The Genius of the System
by Thomas Schatz
1996, originally published 1989 • 493 pages • Henry Holt and Company
Despite living a stone’s throw away from Atlanta (assuming that you can throw a stone with enough force to make it fly through the air for an hour) as a kiddo, my family never really cranked up the old Turner Classic Movies—or any classic Hollywood movies, really. My mother’s cinematic tastes run towards British film, my father’s cinematic tastes run towards near-future sci-fi, and all their nostalgic childhood movies are French. Which sometimes makes me wonder why I’m so fascinated with Anne Helen Petersen’s pieces on Old Hollywood when I have no context or nostalgia for them. (I’m not a Only Lovers Left Alive-esque immortal pop culture junkie, although I pretend to be sometimes.)
But I think that total unfamiliarity might actually be why it fascinates me. To me, Classic Hollywood feels like a monolith that has always been there. A lot of the world feels like that, sometimes, because I rarely interact with it, don’t have context for it, or whatever. But, as Captain Cinema often reminds me, everything was weird once. The studio system that once dominated all of American cinema no longer exists, shattered into a thousand pieces by the Red Scare, the coming of television, and creative types chafing under the seemingly oppressive regime of the major studios—a designation Thomas Schatz bestows upon Universal, MGM, Warner Brothers, and David O. Selznick’s various independent companies in his portrait of the Hollywood studio system of the early twentieth century, The Genius of the System. This obviously excludes 21st Century Fox, among others, but Schatz points out in his introduction that he had to draw the line somewhere or get bogged down in minutiae when the bigger picture is his entire point.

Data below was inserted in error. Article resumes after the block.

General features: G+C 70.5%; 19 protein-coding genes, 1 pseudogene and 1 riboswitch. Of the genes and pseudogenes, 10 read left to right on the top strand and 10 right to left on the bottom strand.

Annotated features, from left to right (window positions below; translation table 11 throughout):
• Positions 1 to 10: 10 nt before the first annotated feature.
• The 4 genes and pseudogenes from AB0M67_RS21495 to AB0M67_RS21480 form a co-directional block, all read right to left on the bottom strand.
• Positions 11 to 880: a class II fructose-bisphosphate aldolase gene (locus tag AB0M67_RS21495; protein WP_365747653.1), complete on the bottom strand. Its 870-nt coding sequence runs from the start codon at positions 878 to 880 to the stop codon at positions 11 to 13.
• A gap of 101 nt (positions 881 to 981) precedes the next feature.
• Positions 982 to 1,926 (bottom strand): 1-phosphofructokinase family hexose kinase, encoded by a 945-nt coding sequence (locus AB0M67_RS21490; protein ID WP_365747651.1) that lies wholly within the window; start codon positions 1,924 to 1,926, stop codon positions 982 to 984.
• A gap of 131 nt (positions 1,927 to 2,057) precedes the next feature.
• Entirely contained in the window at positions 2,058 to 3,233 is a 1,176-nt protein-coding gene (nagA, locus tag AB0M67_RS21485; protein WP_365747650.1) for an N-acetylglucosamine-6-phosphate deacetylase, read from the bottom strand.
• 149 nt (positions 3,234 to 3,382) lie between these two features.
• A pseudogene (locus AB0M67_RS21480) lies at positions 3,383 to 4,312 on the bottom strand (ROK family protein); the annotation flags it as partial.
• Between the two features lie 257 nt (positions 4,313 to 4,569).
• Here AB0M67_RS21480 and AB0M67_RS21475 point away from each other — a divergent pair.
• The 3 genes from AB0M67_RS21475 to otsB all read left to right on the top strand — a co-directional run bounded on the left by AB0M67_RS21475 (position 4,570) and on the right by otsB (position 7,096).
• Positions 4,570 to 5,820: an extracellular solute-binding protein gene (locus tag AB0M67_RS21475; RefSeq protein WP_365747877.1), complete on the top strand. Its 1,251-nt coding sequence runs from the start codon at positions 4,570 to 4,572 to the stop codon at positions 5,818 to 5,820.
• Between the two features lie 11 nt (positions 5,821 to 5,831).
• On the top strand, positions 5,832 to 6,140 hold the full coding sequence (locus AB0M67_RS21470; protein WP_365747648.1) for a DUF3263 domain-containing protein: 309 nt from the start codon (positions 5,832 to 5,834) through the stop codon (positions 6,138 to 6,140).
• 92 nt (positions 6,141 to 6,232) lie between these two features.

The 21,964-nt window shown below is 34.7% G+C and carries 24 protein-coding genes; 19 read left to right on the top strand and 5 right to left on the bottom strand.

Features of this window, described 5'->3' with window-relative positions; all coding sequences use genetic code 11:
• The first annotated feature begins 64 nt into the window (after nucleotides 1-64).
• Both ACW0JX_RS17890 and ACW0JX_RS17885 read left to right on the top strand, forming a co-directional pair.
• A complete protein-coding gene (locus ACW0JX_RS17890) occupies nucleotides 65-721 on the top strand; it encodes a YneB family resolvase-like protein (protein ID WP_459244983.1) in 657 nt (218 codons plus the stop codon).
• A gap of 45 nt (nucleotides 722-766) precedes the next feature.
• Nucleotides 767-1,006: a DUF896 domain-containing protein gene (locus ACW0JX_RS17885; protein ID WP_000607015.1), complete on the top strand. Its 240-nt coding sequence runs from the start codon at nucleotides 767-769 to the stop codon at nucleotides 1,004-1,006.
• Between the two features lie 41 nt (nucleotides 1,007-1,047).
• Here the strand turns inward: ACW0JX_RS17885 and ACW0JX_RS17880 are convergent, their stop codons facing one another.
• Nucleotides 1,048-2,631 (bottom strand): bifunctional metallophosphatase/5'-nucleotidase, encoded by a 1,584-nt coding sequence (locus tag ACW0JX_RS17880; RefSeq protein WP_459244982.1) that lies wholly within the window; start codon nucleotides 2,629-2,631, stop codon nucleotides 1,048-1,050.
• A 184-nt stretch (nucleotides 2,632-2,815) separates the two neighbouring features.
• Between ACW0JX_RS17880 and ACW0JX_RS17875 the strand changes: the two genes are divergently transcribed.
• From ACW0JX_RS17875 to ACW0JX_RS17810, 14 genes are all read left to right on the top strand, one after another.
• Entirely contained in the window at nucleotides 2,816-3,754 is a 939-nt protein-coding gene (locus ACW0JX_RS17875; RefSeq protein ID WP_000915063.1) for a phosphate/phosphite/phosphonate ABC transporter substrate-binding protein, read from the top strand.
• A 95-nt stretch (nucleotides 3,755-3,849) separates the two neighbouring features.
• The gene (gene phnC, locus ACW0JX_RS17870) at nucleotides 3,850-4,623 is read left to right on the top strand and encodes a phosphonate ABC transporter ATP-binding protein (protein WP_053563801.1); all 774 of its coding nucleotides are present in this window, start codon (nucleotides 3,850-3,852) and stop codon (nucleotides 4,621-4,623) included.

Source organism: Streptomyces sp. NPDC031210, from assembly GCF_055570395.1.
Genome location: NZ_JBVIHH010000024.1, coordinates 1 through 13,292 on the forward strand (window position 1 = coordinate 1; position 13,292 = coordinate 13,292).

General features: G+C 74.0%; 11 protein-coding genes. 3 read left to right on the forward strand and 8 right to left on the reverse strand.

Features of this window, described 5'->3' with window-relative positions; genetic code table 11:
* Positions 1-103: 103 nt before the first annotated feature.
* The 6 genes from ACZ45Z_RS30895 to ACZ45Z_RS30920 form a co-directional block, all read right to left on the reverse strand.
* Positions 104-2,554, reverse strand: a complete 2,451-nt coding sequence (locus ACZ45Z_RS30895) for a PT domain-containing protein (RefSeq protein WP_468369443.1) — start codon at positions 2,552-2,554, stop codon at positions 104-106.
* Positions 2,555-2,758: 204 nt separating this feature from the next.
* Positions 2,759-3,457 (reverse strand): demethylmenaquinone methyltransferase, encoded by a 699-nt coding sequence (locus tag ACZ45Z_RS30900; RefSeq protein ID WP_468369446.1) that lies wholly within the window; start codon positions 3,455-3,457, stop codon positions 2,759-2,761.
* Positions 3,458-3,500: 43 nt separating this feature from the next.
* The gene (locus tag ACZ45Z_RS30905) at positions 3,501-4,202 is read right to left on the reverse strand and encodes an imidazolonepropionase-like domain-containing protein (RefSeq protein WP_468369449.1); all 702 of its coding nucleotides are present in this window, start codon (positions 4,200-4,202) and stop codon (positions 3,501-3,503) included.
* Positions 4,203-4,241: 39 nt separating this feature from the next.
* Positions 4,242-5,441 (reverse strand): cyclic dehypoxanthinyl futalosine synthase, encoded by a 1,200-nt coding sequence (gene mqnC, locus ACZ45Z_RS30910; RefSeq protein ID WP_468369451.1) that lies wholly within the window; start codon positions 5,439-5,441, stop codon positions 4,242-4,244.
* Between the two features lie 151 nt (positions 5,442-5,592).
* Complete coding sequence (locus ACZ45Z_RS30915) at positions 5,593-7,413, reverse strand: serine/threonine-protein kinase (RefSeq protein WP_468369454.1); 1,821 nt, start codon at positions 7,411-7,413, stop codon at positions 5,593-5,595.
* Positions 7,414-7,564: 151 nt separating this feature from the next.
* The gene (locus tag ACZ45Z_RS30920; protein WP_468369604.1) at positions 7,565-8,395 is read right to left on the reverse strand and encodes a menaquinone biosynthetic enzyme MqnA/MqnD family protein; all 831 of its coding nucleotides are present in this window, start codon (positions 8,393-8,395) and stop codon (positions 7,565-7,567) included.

While we live in a largely post-studio system world (although I could see some parallels drawn with the rise of films in connected universes and the ascendency of the Marvel House Style), there’s certainly some things to recommend a system like that. Steady paychecks, resources, and access to talented personnel across the board (even if that access sometimes came with hefty price tags and contract negotiations), as well as the services studios have always provided—distribution and marketing. Of course, it also comes with its downsides—such as the final say on a project resting in the hands of executives and the ease of exploitation of talent.
Schatz is more interested in the former than the latter. (In particular, he glosses over Hitchcock’s “fascination” with his leading ladies, which feels weird.) While his chapters on the main studios focus on the leading producers and executives at said studios, this particularly comes out in his chapters on Selznick. Selznick spends time at a lot of the major studios before setting out on his own, and watching him develop from young creative type yearning to break free to a man butting heads with Hitchcock over minute details is very telling of the industry as a whole. Schatz’s writing is dry and straight-forward, but livens up when he’s regaling the reader with the production of a Hollywood classic, like Gone with the Wind, Jezebel, or Meet Me In Saint Louis, or digging into the politics behind the scene. I did get lost plenty of times, though, and had to backtrack to make sure people were dead or who worked where.
And for a fairly dry, academic tome, I’m a bit surprised by how enamored of the word “bitch” Thomas Schatz is. While I try not to curse on the Internet (please imagine everyone I know in real life laughing so hard they cough a lung), I’ve been recently rethinking my own use of the word as of late and trying to be deliberate, positive, and generally reclaiming about its usage. There’s definitely a place for it, I think, but describing the majority of Bette Davis’ parts, actions, and motivations as “bitchy”… not so much. It’s hard to think of a writer as lady-unfocused when his subject material is almost inherently dude-focused, but there’s something unsettling about framing Desilu Productions as almost an entirely Desi Arnaz joint. It’s not overt, but it does remind me why I’m trying to focus more on non-straight white dude writing this year (and every year afterwards)—there’s an unpleasant taste in those unexamined waters, no matter how incredibly useful this book has been for my grasp of film history.
I rented this book from the public library.